Appellant called nineteen witnesses in his defense. Appellant's stepson, Michael Johnson, testified that appellant left their trailer on September 28, 1987 between six and seven p.m. and returned between nine and ten p.m., and that appellant went to sleep between ten thirty and eleven thirty p.m. Michael further testified that appellant owned a .25 caliber handgun. However, Michael testified that the .25 caliber Titan handgun identified by ballistics expert Parker as the weapon used to kill Galvan, was not the same handgun that he remembered as being owned by appellant.

Jerry Rogers, who lived in the Jackson Square Apartments, testified that on September 28 between ten thirty and eleven p.m. he heard what sounded like one gunshot come from the direction of the victims' apartment. Rogers watched the victims' apartment from his front window for almost four more hours, but never observed anyone enter or leave and saw nothing unusual. Rogers claimed to have telephoned the Aransas Pass Police to report the gunshot, but police never responded to his telephone call and there was no record of his call.

Several other defense witnesses testified as to the work relationship between appellant and Magee, all stating that they had observed no hostility or disagreement between appellant and Magee.

In his twelfth point of error, appellant challenges the sufficiency of the evidence to show appellant's guilt beyond a reasonable doubt. Appellant argues that Michael Johnson's testimony that appellant returned to his trailer before ten p.m. on September 28 and Jerry Rogers testimony that he heard a single gunshot coming from the direction of the victims' apartment between ten thirty and eleven p.m. that night, shows that it would have been impossible for appellant to have been both in his trailer and at the victims' apartment when Rogers heard the gunshot.

The standard of review for sufficiency of the evidence in a criminal case is "whether, after reviewing the evidence in the light most favorable to the prosecution, any rational trier of fact could have found the essential elements of the crime beyond a reasonable doubt." Jackson v. Virginia, 443 U.S. 307, 319 n. 12, 99 S. Ct. 2781, 2789 n. 12, 61 L. Ed. 2d 560 (1979); Griffin v. State, 614 S.W.2d 155, 159 (Tex.Cr.App. 1981). Circumstantial evidence should not *280 be tested by a different standard of review than direct evidence. The Jackson v. Virginia standard is correct for evaluating both direct and circumstantial evidence. Wilson v. State, 654 S.W.2d 465, 471 (Tex. Cr.App.1983) (opinion on rehearing). However, a conviction based on circumstantial evidence cannot be sustained if the evidence does not exclude every reasonable hypothesis other than the guilt of the defendant. Proof which amounts to only a suspicion or probability of guilt is insufficient. In addition, each circumstantial evidence case must be evaluated by the particular facts of that case to determine the sufficiency of the evidence to support a finding of guilt. Johnson v. State, 673 S.W.2d 190, 195 (Tex.Cr.App.1984).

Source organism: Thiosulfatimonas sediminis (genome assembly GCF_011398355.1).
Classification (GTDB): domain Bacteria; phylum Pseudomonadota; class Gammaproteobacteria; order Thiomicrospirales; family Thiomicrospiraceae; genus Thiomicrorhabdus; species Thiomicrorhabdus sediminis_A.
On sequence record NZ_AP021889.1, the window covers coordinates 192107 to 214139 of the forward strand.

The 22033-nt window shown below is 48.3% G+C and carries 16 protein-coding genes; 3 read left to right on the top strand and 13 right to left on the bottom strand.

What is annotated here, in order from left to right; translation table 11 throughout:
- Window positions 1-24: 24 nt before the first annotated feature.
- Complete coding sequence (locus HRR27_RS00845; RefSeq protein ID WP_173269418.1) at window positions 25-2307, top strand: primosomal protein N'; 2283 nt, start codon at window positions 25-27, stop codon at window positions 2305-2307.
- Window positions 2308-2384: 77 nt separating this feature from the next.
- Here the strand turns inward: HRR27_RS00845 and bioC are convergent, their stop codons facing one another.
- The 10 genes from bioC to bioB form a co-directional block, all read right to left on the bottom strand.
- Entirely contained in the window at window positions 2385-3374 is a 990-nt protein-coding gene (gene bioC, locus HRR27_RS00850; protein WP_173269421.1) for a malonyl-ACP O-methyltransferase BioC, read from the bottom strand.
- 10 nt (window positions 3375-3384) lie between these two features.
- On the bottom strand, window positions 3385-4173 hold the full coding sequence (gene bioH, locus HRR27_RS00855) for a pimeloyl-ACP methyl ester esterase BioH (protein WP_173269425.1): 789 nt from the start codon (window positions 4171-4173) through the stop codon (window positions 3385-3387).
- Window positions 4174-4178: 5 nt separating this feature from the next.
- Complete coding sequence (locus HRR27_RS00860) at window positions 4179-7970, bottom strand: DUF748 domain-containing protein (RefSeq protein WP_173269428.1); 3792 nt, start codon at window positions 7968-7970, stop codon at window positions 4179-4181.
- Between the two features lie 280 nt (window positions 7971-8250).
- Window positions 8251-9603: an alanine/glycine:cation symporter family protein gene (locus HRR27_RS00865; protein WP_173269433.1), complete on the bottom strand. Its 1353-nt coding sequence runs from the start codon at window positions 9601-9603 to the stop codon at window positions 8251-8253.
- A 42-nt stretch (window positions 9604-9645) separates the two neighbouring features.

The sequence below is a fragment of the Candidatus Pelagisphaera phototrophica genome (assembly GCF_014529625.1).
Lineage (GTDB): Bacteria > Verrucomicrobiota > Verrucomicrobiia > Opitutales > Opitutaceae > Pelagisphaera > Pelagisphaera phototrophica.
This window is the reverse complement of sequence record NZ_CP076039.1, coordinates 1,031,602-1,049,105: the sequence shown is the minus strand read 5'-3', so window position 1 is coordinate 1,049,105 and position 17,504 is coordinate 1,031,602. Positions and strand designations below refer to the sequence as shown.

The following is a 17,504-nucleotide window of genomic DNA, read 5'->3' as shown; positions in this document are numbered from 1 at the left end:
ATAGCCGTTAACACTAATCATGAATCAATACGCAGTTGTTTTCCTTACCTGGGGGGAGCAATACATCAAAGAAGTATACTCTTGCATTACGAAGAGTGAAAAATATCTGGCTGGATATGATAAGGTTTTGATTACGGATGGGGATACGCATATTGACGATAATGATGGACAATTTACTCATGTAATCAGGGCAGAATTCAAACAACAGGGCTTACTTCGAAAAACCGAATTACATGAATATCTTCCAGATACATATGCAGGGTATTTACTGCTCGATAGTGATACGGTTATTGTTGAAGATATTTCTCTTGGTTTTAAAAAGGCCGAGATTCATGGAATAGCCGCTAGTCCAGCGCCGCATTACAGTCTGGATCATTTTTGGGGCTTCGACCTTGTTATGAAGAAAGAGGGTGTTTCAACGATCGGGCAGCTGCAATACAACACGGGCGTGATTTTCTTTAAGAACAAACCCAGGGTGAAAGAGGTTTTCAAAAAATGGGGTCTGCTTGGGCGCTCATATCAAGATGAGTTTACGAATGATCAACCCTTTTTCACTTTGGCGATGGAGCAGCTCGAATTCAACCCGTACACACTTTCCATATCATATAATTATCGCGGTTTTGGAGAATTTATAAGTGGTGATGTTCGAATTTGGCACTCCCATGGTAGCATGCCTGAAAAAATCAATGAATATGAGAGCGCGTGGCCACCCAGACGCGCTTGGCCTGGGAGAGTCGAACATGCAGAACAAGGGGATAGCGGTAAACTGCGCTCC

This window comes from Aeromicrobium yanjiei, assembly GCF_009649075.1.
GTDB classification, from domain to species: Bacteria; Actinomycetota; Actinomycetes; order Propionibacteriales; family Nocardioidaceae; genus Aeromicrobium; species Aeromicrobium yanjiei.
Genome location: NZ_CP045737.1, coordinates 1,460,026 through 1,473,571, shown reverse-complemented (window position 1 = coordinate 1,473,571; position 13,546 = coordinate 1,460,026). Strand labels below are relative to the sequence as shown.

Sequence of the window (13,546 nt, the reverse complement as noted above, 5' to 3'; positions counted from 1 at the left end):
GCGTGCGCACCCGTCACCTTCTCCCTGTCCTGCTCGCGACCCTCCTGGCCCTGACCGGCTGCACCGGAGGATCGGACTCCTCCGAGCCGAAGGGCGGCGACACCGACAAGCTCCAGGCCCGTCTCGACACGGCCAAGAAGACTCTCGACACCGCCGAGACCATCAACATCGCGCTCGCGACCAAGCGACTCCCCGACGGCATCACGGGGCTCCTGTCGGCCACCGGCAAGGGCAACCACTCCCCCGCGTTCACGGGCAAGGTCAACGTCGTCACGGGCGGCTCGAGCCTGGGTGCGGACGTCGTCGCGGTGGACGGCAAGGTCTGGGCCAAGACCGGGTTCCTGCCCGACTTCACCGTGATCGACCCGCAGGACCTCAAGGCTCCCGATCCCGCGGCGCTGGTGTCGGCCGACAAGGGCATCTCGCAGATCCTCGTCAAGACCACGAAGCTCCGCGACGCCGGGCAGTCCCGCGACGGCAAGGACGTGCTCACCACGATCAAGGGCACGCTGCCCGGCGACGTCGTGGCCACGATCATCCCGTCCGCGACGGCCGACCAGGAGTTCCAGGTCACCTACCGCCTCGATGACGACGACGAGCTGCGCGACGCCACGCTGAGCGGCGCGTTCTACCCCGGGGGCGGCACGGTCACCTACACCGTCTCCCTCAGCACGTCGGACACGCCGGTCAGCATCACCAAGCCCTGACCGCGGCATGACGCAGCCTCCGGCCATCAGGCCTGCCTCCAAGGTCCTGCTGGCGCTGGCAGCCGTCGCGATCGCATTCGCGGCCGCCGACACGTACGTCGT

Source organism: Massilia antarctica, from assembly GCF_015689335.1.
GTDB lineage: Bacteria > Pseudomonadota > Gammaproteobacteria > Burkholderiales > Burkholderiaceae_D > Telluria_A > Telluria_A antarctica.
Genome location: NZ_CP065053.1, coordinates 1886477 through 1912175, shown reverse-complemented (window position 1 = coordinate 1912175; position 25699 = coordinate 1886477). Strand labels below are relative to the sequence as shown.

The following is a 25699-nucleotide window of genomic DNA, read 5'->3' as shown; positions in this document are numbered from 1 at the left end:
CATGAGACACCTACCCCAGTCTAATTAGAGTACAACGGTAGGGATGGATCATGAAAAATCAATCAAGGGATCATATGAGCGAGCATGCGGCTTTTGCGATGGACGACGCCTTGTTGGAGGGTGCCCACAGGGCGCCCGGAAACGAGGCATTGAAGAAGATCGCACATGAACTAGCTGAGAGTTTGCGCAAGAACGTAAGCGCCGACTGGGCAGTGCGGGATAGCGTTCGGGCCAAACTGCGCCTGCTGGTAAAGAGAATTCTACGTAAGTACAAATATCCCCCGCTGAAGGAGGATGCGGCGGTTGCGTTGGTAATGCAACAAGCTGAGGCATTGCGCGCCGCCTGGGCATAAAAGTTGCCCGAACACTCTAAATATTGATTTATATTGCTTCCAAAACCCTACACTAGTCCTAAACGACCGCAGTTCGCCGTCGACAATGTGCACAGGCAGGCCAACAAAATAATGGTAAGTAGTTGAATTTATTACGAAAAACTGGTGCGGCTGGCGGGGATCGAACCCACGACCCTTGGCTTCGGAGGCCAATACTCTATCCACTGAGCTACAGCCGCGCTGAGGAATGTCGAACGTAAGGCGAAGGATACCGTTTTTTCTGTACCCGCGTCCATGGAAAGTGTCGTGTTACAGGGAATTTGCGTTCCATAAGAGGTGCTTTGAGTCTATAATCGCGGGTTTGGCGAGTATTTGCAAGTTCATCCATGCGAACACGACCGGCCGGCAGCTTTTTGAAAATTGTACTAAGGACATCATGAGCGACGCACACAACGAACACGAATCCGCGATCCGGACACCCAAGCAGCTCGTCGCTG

The State's case against appellant was made through circumstantial evidence. Nevertheless, we find that the evidence when viewed in the light most favorable to the verdict is sufficient to support appellant's conviction for capital murder.

The evidence shows that appellant took a taxicab to a spot near the victims' apartment on the night of the murders. In the apartment, Magee's blood was found in copious quantities along with a spent .38 caliber shell. Appellant's fingerprints were found in the apartment on a Budweiser beer can and on a telephone. Magee's hands and feet were bound with wire taken from the telephone.

Magee and Cadena were shot with .38 caliber handgun and Galvan was shot with a .25 caliber handgun. A .38 caliber Colt revolver was stolen from Jerry Ramsey and the holster for the weapon was found underneath the trailer next to appellant's trailer. Appellant purchased the .25 caliber Titan handgun used to murder Galvan. When arrested, appellant had a cut on his right that could have been caused by the slide recoil of a .25 caliber semi-automatic.